If you found this blog post interesting, consider buying "Strings and Celebrities" from Pardes Publishing for $54 or a digital copy on Amazon Kindle for $27. It's possible that soon Amazon will be offering a paperback version in the North Ameerican market. I found the book to be thorough, well-researched, and enjoyable. Professor Uri Kupferschmidt combines his family's fascinating and unique history in catgut manufacturing with his knowledge of globalization, war-time economics, and marketing. It was a great book and I would recommend reading it! And if you love the history of violin, viola, and cello playing, you'll find almost 300 pages of copies of the endorsements and background information from the performers that endorsed Hakkert's gut strings. That's an amazing amount of research from Professor Kupferschmidt!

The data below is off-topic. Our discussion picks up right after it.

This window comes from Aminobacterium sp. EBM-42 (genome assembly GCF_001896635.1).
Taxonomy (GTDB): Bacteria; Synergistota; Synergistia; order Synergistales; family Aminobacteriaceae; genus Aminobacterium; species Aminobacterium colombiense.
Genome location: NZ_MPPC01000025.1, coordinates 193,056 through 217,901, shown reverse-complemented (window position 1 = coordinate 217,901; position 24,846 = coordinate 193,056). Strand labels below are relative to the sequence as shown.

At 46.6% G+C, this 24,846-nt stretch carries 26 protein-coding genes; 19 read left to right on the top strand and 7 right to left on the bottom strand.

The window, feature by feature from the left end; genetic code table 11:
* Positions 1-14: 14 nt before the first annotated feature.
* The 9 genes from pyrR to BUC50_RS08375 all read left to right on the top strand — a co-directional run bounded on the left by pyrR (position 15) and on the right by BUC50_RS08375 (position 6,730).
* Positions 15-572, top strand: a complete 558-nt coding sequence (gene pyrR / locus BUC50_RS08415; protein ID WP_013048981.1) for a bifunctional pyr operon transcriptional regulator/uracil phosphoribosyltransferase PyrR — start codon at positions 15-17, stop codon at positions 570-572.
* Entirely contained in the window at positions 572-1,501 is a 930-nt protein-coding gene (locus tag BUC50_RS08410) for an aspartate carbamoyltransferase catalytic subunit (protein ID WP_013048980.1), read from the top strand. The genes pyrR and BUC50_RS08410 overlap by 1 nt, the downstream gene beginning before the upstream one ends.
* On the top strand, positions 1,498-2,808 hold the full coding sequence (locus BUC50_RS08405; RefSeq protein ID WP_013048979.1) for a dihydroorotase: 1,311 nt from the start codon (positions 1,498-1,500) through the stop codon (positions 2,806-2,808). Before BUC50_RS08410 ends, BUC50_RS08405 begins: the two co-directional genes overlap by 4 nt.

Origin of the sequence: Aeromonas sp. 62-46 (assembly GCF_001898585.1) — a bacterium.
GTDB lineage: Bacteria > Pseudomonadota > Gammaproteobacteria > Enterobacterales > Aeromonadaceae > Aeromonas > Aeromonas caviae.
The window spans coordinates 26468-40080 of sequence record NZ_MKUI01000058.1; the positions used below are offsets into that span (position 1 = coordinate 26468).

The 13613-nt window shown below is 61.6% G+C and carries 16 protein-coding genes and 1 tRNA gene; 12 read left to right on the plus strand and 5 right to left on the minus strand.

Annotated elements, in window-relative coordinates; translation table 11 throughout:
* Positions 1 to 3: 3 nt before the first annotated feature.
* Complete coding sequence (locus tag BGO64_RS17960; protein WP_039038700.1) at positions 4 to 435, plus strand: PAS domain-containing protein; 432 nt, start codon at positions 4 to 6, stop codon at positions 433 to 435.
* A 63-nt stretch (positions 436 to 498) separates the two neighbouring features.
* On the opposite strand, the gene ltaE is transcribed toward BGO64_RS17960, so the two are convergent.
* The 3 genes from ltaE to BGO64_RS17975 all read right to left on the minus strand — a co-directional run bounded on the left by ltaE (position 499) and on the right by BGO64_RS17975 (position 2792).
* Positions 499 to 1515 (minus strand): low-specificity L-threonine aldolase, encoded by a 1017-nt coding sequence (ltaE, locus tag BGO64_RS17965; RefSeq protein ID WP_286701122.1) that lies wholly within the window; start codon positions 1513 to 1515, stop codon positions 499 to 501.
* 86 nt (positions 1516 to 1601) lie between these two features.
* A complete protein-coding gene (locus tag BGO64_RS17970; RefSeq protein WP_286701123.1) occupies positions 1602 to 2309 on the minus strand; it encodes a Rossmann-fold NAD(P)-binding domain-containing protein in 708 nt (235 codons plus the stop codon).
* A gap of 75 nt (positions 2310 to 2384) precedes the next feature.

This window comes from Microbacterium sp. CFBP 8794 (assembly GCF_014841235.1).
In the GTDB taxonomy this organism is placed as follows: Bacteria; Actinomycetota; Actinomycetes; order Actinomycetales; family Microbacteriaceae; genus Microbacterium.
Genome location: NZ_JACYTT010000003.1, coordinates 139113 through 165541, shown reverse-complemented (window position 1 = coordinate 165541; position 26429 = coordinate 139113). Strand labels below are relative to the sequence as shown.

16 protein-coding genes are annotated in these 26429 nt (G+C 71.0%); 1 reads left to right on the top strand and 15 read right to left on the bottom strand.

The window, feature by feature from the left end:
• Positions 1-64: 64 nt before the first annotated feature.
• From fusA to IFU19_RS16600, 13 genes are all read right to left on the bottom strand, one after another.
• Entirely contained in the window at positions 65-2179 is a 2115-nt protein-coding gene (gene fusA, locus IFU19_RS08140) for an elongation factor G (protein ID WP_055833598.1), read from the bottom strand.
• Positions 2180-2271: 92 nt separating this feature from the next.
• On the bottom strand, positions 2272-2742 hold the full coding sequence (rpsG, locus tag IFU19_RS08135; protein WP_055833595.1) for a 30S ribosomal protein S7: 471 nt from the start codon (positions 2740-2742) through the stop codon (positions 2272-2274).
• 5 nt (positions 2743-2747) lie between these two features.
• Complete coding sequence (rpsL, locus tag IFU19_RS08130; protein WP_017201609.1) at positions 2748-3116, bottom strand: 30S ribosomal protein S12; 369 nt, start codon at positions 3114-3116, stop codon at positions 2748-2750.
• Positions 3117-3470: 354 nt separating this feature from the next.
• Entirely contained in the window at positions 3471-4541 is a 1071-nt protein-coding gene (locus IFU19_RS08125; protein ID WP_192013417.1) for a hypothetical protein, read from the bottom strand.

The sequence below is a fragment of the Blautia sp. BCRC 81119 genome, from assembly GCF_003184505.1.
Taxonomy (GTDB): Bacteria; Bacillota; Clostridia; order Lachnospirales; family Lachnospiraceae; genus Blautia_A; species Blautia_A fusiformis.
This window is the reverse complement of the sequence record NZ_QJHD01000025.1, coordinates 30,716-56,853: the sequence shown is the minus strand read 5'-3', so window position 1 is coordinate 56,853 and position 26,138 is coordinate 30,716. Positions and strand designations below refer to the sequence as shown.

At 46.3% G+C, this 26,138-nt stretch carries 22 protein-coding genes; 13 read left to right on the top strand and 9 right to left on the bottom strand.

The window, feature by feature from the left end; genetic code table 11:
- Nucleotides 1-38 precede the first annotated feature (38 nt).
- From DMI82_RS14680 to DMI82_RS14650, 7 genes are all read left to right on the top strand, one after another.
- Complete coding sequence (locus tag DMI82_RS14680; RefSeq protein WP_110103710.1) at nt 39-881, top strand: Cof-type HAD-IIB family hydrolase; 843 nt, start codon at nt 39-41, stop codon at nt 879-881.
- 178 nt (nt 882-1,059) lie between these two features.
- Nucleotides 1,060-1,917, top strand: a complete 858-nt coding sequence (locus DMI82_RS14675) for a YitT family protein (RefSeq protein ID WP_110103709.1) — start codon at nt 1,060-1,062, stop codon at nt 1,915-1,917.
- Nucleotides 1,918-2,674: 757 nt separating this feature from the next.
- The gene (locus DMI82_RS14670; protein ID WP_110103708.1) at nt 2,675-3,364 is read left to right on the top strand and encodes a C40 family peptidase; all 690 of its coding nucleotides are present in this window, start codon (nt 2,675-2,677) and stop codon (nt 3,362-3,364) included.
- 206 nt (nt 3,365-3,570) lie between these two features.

Of course, the Hakkerts' fates show the cruelty, idiocy, and eventual futility of Nazism and the Nazi's goal to eliminate Jews. Jacques Hakkert made profound contributions to the musical life of Europe and the world. His productive genius was taken away by the Nazis, but his instruments and legacy live on. We, the Jewish people, are still here and our instruments still sing. Hakkert's descendants are still here, and the Jewish communities of Israel and the Diaspora are thriving.

You can also find references to Jacques Hakkert in Jacques Didier's book "Manufactures & Maitres-Luthiers, Mirecourt 1919-1969".

We would like to thank Uri M. Kupferschmidt, the author of "Strings and Celebrities, Hakkert's "First Dutch Stringmakers" (published by Pardes Publishing ) for generously taking his time to give us feedback on this blog post and sharing some of his photographs. We have formed a new and treasured friendship.

Also, many thanks to our longtime friends Amnon and Avshalom Weinstein for providing pictures of Jacques Hakkert's first violin. They tell me they are hoping to acquire a cello made by Hakkert for their collection of Holocaust-era instruments Violins of Hope.

Friday, July 26, 2019

All About Fingerboards!

By Andy Fein, Luthier at www.FineViolins.com
and Ivana Truong
A cello fingerboard with a precisely machined metal straightedge on top. Fingerboards need a "hollow or "scoop".